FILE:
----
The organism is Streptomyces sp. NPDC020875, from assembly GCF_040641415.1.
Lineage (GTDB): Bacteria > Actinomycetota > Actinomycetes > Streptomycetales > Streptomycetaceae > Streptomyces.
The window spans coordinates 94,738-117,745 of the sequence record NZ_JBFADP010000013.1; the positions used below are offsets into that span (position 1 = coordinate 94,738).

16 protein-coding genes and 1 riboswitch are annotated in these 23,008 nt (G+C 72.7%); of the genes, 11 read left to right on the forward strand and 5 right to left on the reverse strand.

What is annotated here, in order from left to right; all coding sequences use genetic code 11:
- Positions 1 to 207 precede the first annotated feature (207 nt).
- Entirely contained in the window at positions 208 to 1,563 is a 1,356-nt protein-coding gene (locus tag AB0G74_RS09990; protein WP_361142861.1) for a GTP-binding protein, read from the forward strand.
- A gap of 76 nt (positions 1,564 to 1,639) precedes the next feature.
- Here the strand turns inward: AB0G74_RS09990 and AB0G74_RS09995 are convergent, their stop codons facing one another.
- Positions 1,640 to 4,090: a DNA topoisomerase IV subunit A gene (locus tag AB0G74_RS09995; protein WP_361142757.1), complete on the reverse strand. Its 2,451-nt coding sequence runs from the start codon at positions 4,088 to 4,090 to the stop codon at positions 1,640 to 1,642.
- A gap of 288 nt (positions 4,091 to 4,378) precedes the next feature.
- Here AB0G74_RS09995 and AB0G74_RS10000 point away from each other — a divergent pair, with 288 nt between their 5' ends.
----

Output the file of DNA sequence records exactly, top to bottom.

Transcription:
The organism is Streptomyces sp. NPDC020875, from assembly GCF_040641415.1.
Lineage (GTDB): Bacteria > Actinomycetota > Actinomycetes > Streptomycetales > Streptomycetaceae > Streptomyces.
The window spans coordinates 94,738-117,745 of the sequence record NZ_JBFADP010000013.1; the positions used below are offsets into that span (position 1 = coordinate 94,738).

16 protein-coding genes and 1 riboswitch are annotated in these 23,008 nt (G+C 72.7%); of the genes, 11 read left to right on the forward strand and 5 right to left on the reverse strand.

What is annotated here, in order from left to right; all coding sequences use genetic code 11:
- Positions 1 to 207 precede the first annotated feature (207 nt).
- Entirely contained in the window at positions 208 to 1,563 is a 1,356-nt protein-coding gene (locus tag AB0G74_RS09990; protein WP_361142861.1) for a GTP-binding protein, read from the forward strand.
- A gap of 76 nt (positions 1,564 to 1,639) precedes the next feature.
- Here the strand turns inward: AB0G74_RS09990 and AB0G74_RS09995 are convergent, their stop codons facing one another.
- Positions 1,640 to 4,090: a DNA topoisomerase IV subunit A gene (locus tag AB0G74_RS09995; protein WP_361142757.1), complete on the reverse strand. Its 2,451-nt coding sequence runs from the start codon at positions 4,088 to 4,090 to the stop codon at positions 1,640 to 1,642.
- A gap of 288 nt (positions 4,091 to 4,378) precedes the next feature.
- Here AB0G74_RS09995 and AB0G74_RS10000 point away from each other — a divergent pair, with 288 nt between their 5' ends.